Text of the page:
I can’t resist this graphic as a metaphor for the present health care crisis.
Some time ago, in fact several years ago, I posted a piece on coming changes in health care. I didn’t necessarily recommend this for reform but it was something I saw coming.
Perhaps more than most people, Reitz, a senior HIV?AIDS scientist with the Institute of Human Virology in Baltimore, appreciated the need to be examined quickly. And thanks to a recent trend to help personalize physician care, he got an appointment the same day — but not because of his professional status.
Reitz, like any patient of Dr. Philip Henjum, can get a same-day appointment because Henjum and his partner, Dr. Robert Fields, practice retainer medicine in their Olney office.
Their patients pay a $1,500 annual retainer fee to see them as soon and as many times as they need to. They also make house calls.
As it turned out, Henjum diagnosed Reitz with Lyme disease, an infection from a tick bite, and prescribed antibiotics. If not diagnosed and treated early, Lyme disease can lead to severe headaches, muscle pain and serious heart problems.
Fields and Henjum are two of about a dozen doctors in Maryland and an estimated 600 nationally who won’t take insurance coverage. Instead, they charge a yearly or monthly retainer. Some work out of comfortable medical office such as Fields and Henjum, next to Montgomery General Hospital.
That was 2009. I added another post on Chicago Boyz in 2010. Here it is.
The reason why I believe this trend is growing rapidly is that some states, like Massachusetts, plan to pass laws requiring doctors to accept Medicare as a condition of licensure. If they were not worried, why write a law about it ? Medicare has a provision that they determine the price and there are no extra charges allowed.
A participating physician agrees that payment for Medicare services based on the fee schedule represents the approved and full charge. This means a physician cannot collect or balance bill an amount in excess of the approved charge listed on the fee schedule for services furnished to Medicare patients.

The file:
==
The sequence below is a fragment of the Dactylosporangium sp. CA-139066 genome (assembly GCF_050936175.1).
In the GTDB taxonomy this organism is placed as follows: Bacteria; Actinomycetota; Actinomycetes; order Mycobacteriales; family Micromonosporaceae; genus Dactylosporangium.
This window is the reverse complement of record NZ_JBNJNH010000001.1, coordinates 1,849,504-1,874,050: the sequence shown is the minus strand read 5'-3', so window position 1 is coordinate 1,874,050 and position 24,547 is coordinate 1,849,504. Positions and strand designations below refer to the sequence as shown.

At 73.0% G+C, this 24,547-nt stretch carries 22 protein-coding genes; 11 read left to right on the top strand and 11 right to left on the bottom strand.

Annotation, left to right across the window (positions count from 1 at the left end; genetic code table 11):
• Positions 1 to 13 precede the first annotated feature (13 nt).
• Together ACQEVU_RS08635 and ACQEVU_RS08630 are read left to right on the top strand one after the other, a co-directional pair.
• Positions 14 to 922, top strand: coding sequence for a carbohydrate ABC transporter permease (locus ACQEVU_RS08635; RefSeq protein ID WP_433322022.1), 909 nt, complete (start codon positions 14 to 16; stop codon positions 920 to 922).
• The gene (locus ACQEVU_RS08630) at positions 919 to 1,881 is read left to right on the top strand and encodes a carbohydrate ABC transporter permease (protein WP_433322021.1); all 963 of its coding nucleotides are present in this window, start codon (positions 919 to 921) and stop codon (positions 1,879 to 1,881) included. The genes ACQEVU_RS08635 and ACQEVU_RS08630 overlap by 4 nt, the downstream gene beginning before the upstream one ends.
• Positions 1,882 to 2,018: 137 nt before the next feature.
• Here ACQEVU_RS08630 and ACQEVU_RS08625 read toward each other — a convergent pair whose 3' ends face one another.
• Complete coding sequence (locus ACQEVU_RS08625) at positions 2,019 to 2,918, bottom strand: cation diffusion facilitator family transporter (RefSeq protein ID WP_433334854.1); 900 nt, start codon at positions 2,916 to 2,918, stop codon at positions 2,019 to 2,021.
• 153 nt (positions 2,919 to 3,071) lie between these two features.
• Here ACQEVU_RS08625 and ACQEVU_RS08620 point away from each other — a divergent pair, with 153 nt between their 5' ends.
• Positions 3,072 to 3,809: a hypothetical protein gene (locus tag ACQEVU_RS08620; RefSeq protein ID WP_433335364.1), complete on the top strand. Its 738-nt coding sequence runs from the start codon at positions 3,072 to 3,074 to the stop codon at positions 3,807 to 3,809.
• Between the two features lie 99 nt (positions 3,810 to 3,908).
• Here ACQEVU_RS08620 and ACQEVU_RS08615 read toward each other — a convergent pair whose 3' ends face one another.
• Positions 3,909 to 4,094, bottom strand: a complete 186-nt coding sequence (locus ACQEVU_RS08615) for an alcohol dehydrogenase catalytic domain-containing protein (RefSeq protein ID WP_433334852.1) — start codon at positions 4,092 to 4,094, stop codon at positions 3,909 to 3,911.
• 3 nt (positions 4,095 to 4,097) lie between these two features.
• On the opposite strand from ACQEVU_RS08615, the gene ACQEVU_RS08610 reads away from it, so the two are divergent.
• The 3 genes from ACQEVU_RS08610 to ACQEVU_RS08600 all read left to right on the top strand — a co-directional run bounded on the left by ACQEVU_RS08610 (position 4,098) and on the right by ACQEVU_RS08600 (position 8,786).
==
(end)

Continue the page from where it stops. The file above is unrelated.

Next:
That, plus the rationing, drives most primary care doctors out of the field or, more recently, out of Medicare. Those who remain, hire Physician Assistants or Nurse Practitioners to see Medicare patients. That works for a while but PAs and NPs are still expensive.
With the passage of Obamacare, Forrest says he’s seeing more physicians aggressively search for alternatives, as he once did. Over the years, he’s helped a couple of dozen offices open across the country, and he’s started speaking at industry conferences about his practice. But in recent months, he’s been flooded with inquiries from fellow doctors. “Since the health care reform bill passed, you wouldn’t believe the number of doctors who have said they’ve had it and want to operate outside the system,” he says.
Now, Obamacare is here and we are seeing the first glimmerings of the problem coming into focus.
Health plans are sending hundreds of thousands of cancellation letters to people who buy their own coverage, frustrating some consumers who want to keep what they have and forcing others to buy more costly policies.
The main reason insurers offer is that the policies fall short of what the Affordable Care Act requires starting Jan. 1. Most are ending policies sold after the law passed in March 2010. At least a few are cancelling plans sold to people with pre-existing medical conditions.
By all accounts, the new policies will offer consumers better coverage, in some cases, for comparable cost — especially after the inclusion of federal subsidies for those who qualify. The law requires policies sold in the individual market to cover 10 “essential” benefits, such as prescription drugs, mental health treatment and maternity care. In addition, insurers cannot reject people with medical problems or charge them higher prices. The policies must also cap consumers’ annual expenses at levels lower than many plans sold before the new rules.
But the cancellation notices, which began arriving in August, have shocked many consumers in light of President Barack Obama’s promise that people could keep their plans if they liked them.
Just for curiosity, I did a search on cash medical practice in Orange County CA.
The results were interesting. Among other things, I found a bunch of family practices for sale.
I also found a long list of practices that accept cash. Quite a few have good Yelp reviews. For example:
regular physician normally does! And I was only charged $75 for the visit! (To put that in perspective, my PPO insurance copay would have been $60 had I waited another week for an appointment.
There are 15 pages of reviews. Children’s Hospital is even listed as taking cash: for his recent cold. Parking is underground $7 they take checks and cash only. Parking distance from emergency entrance is very close. We checked in soon after we were called, minimal wait… No mention of costs here but a good review.
The possible outcome of all this, and I don’t believe that employer health plans will survive, is a new system of cash payment for primary and routine care plus insurance for insurable events. That’s what we had in 1950 and it worked well. Doctors didn’t get rich but they often ran their offices with one person helping, sometimes the wife. I remember an orthopedic surgeon and family friend whose office had one large waiting room and telephone person for about 30 doctors. He was later the team physician for the Chicago White Sox so he was no slouch. He also did the first cup arthroplasties in Chicago. One of them was on my aunt.
The medical world will be changing.